Hopkins & Quataert (2010) presented multiscale smoothed particle hydrodynamic simulations of gravitational torques and gas inflow in AGN from kpc to sub-parsec scales, reaching a region where the material becomes a standard thin accretion disk. The simulations included as main ingredients: gas, stars, BHs, self-gravity, star formation, and stellar feedback. BH feedback was not included in order to isolate the physics of angular momentum transport. These simulations predict correlations between the BH accretion rate and the SFR at different physical scales from the central black hole. Their simulations suggest that nuclear star formation ( pc) is strongly coupled to AGN activity, following a linear relation (1:1) between BH accretion rate and SFR, while for scales pc, kpc and kpc scales the relationship changes by a factor of 10, 100, and 1000, respectively.

The AGN bolometric luminosity is estimated using the relation derived by Marconi et al. (2004),

 Lbol=kL(2−10keV), (2)

where is a bolometric correction factor that depends on the hard X-ray luminosity () as a three-order polynomial, log(/L(2-10 \textkeV))=1.54+0.24+0.012-0.0015, where . Then, we calculate the BH accretion rate using the relation obtained by Alexander & Hickox (2012),

 ˙MBH(M⊙yr−1)=0.150.1ϵLbol1045, (3)

where is the typical value for the mass-energy conversion efficiency in the local Universe (Marconi et al., 2004). In Table 2.2 we list the BH accretion rates derived from equation (3).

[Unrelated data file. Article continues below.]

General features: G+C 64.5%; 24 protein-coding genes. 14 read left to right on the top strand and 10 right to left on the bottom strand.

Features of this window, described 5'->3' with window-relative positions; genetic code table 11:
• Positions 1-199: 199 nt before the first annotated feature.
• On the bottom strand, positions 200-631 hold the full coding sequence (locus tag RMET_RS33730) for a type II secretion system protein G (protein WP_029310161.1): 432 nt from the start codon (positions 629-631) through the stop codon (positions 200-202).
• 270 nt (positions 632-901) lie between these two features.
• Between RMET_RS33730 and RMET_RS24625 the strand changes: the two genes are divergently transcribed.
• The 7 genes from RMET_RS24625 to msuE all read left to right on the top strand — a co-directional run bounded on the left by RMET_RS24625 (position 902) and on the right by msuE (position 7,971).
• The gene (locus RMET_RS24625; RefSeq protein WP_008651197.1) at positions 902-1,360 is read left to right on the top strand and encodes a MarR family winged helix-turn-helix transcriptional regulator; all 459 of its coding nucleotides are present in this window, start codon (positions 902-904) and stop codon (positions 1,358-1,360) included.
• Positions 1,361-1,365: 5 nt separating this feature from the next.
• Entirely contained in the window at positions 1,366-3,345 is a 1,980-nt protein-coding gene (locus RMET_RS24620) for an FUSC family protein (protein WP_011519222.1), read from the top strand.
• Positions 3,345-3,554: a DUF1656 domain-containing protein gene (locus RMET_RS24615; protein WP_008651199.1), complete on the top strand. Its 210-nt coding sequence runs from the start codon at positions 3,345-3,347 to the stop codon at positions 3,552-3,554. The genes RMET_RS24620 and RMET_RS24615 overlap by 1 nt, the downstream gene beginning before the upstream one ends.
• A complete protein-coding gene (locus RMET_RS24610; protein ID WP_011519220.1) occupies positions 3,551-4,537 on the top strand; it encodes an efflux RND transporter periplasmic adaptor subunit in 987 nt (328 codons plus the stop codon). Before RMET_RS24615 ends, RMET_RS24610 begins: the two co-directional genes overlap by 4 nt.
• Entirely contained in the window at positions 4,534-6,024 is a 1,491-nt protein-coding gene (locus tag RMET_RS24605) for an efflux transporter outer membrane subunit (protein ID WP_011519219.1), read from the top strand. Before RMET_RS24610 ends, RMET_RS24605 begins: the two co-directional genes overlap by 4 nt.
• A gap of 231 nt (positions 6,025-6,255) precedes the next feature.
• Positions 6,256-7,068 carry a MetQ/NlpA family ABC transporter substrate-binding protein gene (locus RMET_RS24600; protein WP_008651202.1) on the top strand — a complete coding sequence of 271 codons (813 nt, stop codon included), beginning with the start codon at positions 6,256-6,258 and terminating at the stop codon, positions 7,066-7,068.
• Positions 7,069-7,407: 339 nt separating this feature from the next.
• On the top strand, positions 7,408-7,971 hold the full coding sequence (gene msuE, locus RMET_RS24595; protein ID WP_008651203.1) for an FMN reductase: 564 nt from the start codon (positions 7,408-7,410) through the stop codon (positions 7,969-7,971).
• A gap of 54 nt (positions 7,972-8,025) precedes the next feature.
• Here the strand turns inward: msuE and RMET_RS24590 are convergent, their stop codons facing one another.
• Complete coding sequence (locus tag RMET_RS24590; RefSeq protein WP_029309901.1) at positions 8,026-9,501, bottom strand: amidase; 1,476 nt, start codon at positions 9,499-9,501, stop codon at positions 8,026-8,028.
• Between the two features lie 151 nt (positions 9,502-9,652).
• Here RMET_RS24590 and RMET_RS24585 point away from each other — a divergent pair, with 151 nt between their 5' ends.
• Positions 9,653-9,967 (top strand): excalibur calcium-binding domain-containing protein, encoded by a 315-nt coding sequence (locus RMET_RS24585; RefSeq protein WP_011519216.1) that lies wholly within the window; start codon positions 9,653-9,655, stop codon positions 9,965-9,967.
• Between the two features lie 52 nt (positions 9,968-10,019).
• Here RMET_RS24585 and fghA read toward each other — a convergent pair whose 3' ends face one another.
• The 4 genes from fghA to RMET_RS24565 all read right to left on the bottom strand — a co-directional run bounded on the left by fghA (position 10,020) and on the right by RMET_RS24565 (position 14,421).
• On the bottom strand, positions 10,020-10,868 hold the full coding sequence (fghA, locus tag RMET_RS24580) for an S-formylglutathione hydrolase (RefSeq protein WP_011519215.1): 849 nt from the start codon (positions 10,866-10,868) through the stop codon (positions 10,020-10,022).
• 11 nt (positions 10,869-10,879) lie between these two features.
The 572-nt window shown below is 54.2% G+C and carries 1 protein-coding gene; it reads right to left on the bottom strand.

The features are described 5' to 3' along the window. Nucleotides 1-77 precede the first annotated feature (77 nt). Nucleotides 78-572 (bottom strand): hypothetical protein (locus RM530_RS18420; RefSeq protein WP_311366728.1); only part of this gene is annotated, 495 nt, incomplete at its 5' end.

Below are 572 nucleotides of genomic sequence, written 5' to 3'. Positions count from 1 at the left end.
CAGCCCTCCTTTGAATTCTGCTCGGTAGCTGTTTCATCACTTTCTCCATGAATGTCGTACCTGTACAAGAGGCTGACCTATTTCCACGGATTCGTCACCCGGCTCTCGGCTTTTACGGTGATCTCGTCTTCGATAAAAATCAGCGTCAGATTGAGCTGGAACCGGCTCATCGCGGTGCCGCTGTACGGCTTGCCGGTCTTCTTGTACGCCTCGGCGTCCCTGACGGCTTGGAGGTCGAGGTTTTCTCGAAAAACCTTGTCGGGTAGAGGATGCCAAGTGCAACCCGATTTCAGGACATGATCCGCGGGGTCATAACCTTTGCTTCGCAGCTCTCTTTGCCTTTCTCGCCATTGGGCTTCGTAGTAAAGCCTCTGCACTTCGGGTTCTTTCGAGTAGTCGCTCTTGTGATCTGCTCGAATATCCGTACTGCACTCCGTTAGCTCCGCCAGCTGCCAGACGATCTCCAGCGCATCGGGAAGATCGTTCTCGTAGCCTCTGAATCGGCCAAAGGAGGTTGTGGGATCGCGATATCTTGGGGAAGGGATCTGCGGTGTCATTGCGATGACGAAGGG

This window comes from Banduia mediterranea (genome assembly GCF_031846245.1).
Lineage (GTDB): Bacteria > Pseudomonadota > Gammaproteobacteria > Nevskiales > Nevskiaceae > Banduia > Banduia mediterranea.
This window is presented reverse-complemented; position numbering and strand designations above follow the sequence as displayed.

In Figure 4.1 we plot the BH accretion rate against the larger aperture SFR measured in the individual IRS/Spitzer spectra of our QSOs, on scales from 1 to 6 kpc, and the inner (CC and VISIR) SFRs measured in the stacked spectra of groups 1 and 2, on scales of kpc and to 1 kpc, respectively. We compare our measurements with merger simulations of Hopkins & Quataert (2010), and note that percent of the objects in our sample lies on the valid lower BH accretion rates and SFRs of the model. We note that larger aperture SFRs measured on scales of kpc for group 1 (stars) and kpc for group 2 (squares) are lower than the median SFRs predicted by simulations, on the same scales and assuming a linear proportionality. A similar result was found by Ho (2005) using the [OII] emission line to estimate the SFRs on similar scales for a sample of PG QSOs (). Hopkins & Quataert (2010) argued that since QSOs are on the tail of the BH accretion rate and SFR distributions, it is plausible that the AGN feedback-dominated evolutionary stage is not well accounted for in their simulations. This is especially relevant for group 1, which has an average redshift of that is 1.6 times lower than the average redshift of group 2. Therefore, we conclude that the extrapolation of the simulations is over-predicting the SFRs at the physical scales we probe for these bright nearby QSOs.